Published in Applied Research
Moderate intensity Pulsed Electric Fields as alternative mild preservation technology for fruit juice

Researchers from Wageningen University (Netherlands) have studied moderate intensity Pulsed Electric Fields (PEF) for microbial inactivation as an alternative to high intensity PEF or to classical thermal pasteurization. The results have been published in the International Journal of Food Microbiology, 298, 63-73, 2019.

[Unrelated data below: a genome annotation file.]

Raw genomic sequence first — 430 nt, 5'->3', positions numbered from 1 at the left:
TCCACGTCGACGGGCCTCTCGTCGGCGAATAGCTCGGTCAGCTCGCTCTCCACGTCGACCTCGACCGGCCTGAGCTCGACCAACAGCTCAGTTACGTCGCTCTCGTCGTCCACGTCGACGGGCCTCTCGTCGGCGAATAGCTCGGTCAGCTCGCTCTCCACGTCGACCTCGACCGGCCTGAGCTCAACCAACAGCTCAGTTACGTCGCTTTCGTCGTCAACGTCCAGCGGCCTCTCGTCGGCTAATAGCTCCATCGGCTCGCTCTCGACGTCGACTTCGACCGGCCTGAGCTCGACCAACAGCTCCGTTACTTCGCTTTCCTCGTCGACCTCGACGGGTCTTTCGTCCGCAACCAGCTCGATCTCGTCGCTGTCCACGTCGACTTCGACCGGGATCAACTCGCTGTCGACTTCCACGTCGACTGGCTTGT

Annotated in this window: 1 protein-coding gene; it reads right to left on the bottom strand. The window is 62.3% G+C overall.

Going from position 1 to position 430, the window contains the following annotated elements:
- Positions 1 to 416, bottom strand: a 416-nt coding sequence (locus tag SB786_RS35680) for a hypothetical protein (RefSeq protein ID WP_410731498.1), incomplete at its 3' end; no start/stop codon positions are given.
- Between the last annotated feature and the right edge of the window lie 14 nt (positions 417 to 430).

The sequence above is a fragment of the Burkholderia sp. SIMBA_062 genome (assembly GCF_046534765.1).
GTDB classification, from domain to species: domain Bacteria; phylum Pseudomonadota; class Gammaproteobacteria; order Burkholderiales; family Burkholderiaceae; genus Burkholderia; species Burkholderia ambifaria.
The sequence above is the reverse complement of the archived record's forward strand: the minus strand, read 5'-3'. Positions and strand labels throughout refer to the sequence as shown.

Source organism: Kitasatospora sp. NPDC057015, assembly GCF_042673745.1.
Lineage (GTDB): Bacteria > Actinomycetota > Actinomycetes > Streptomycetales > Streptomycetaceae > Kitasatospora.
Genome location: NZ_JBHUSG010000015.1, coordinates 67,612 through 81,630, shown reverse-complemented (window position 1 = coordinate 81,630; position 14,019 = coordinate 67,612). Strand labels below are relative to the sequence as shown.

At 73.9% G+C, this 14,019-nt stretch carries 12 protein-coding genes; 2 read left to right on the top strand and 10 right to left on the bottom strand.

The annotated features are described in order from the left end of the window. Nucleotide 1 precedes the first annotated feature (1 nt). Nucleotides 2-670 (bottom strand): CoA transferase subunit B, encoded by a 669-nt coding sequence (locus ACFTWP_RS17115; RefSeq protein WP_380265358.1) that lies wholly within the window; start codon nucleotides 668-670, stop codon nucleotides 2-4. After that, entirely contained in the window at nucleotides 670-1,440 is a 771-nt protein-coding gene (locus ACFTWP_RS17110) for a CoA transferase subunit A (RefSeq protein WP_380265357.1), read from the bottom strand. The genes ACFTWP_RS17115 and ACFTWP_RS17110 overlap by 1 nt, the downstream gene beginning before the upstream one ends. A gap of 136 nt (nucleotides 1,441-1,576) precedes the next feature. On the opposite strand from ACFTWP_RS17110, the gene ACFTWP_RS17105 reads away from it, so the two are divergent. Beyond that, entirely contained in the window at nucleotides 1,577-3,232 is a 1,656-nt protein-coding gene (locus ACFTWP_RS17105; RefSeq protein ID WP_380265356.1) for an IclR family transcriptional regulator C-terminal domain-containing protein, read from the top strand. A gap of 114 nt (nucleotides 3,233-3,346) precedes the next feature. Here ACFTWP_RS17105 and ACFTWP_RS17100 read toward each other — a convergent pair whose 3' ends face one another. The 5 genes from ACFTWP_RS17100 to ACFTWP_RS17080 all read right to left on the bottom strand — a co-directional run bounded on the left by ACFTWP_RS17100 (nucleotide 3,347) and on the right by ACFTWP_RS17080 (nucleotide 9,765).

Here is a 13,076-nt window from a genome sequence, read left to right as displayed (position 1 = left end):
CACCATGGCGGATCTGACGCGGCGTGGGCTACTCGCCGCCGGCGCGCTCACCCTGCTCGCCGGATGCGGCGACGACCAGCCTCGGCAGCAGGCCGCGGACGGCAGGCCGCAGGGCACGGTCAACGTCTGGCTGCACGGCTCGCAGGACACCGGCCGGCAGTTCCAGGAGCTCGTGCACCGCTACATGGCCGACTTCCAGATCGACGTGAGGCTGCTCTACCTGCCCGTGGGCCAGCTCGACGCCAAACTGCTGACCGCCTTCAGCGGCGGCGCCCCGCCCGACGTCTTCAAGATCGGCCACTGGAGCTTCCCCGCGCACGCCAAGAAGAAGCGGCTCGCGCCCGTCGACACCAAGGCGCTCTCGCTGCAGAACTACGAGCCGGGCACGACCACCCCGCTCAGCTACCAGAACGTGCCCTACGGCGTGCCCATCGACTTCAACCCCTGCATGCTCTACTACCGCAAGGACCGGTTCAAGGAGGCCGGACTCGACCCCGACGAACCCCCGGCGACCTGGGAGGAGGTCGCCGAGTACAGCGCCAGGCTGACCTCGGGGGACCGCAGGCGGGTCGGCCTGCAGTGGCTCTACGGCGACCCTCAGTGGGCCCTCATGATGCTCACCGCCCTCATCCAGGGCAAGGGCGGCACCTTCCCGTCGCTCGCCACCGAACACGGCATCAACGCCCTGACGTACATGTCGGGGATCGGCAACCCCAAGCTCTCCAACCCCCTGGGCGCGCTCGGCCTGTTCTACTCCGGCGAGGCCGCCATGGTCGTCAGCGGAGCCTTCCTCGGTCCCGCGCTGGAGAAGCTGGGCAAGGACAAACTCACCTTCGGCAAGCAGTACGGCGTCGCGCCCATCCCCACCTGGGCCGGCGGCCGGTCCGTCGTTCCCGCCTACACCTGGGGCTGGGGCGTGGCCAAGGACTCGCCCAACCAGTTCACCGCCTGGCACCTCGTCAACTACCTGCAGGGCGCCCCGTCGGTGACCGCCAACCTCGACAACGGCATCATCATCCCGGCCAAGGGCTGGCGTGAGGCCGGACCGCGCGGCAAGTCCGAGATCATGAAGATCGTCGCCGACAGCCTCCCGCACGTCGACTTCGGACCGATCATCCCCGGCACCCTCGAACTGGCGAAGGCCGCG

The process is characterized by the application of electric pulses, allowing an increase of the product temperature by the ohmic heat generated by the pulses. A systematic evaluation of the effect of parameters electric field strength (E) and pulse width (tau) on the inactivation of Escherichia coli, Listeria monocytogenes, Lactobacillus plantarum, Salmonella Senftenberg and Saccharomyces cerevisiae in orange juice was carried out in a continuous flow system. A wide range of conditions was evaluated, and both E and tau were shown to be important in the efficacy to inactivate micro-organisms. Remarkably, PEF conditions at E=2.7kV/cm and tau=15-1000mus showed to be more effective in microbial inactivation than at E=10kV/cm and tau=2mus. Inactivation kinetics of the tested PEF conditions were compared to an equivalent thermal process to disentangle non-thermal effects (electroporation) from thermal effects responsible for the microbial inactivation. At standard high intensity PEF treatment a non-thermal inactivation at E=20kV/cm and tau=2mus pulses was observed and attributed to electroporation. Non-thermal effects could also be resolved with moderate intensity PEF at E=2.7kV/cm and pulse width between tau=15-1000mus. Microbial inactivation at these moderate intensity PEF conditions was studied in more detail at different pH and medium conductivity for E. coli and L. monocytogenes in watermelon juice and coconut water. Under moderate intensity PEF conditions the effectiveness of treatment was independent of pH for all evaluated matrices in the pH range of 3.8-6.0, whereas under high intensity PEF conditions the pH of the product is a critical factor for microbial inactivation. This suggests that the inactivation proceeds through a different mechanism at moderate intensity PEF, and speculations for this mechanism are presented. In conclusion, moderate intensity PEF conditions at E=2.7kV/cm and pulse width of 15-1000mus has potential for industrial processing for the preservation of fruit juices and pH neutral liquid food products.

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